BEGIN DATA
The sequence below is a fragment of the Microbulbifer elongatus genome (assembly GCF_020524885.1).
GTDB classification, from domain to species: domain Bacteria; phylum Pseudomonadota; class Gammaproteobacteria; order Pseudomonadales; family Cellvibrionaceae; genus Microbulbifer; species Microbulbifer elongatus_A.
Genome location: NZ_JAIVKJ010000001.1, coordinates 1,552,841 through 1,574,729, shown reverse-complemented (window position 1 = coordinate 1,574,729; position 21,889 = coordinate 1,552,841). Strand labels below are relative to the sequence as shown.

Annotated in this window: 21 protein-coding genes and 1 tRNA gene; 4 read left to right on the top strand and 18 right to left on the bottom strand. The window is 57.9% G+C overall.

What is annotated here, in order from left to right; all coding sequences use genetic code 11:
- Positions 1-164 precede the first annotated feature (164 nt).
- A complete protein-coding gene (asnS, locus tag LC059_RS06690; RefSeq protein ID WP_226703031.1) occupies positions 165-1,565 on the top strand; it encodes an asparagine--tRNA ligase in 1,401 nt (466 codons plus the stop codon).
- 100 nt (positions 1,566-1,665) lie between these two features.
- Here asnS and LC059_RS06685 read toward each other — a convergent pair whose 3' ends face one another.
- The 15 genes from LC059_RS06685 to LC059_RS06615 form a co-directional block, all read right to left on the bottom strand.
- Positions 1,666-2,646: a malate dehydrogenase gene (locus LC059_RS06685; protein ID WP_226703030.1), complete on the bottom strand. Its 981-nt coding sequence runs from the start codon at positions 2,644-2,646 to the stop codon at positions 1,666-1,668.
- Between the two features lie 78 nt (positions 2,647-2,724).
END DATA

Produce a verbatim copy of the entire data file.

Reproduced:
The sequence below is a fragment of the Microbulbifer elongatus genome (assembly GCF_020524885.1).
GTDB classification, from domain to species: domain Bacteria; phylum Pseudomonadota; class Gammaproteobacteria; order Pseudomonadales; family Cellvibrionaceae; genus Microbulbifer; species Microbulbifer elongatus_A.
Genome location: NZ_JAIVKJ010000001.1, coordinates 1,552,841 through 1,574,729, shown reverse-complemented (window position 1 = coordinate 1,574,729; position 21,889 = coordinate 1,552,841). Strand labels below are relative to the sequence as shown.

Annotated in this window: 21 protein-coding genes and 1 tRNA gene; 4 read left to right on the top strand and 18 right to left on the bottom strand. The window is 57.9% G+C overall.

What is annotated here, in order from left to right; all coding sequences use genetic code 11:
- Positions 1-164 precede the first annotated feature (164 nt).
- A complete protein-coding gene (asnS, locus tag LC059_RS06690; RefSeq protein ID WP_226703031.1) occupies positions 165-1,565 on the top strand; it encodes an asparagine--tRNA ligase in 1,401 nt (466 codons plus the stop codon).
- 100 nt (positions 1,566-1,665) lie between these two features.
- Here asnS and LC059_RS06685 read toward each other — a convergent pair whose 3' ends face one another.
- The 15 genes from LC059_RS06685 to LC059_RS06615 form a co-directional block, all read right to left on the bottom strand.
- Positions 1,666-2,646: a malate dehydrogenase gene (locus LC059_RS06685; protein ID WP_226703030.1), complete on the bottom strand. Its 981-nt coding sequence runs from the start codon at positions 2,644-2,646 to the stop codon at positions 1,666-1,668.
- Between the two features lie 78 nt (positions 2,647-2,724).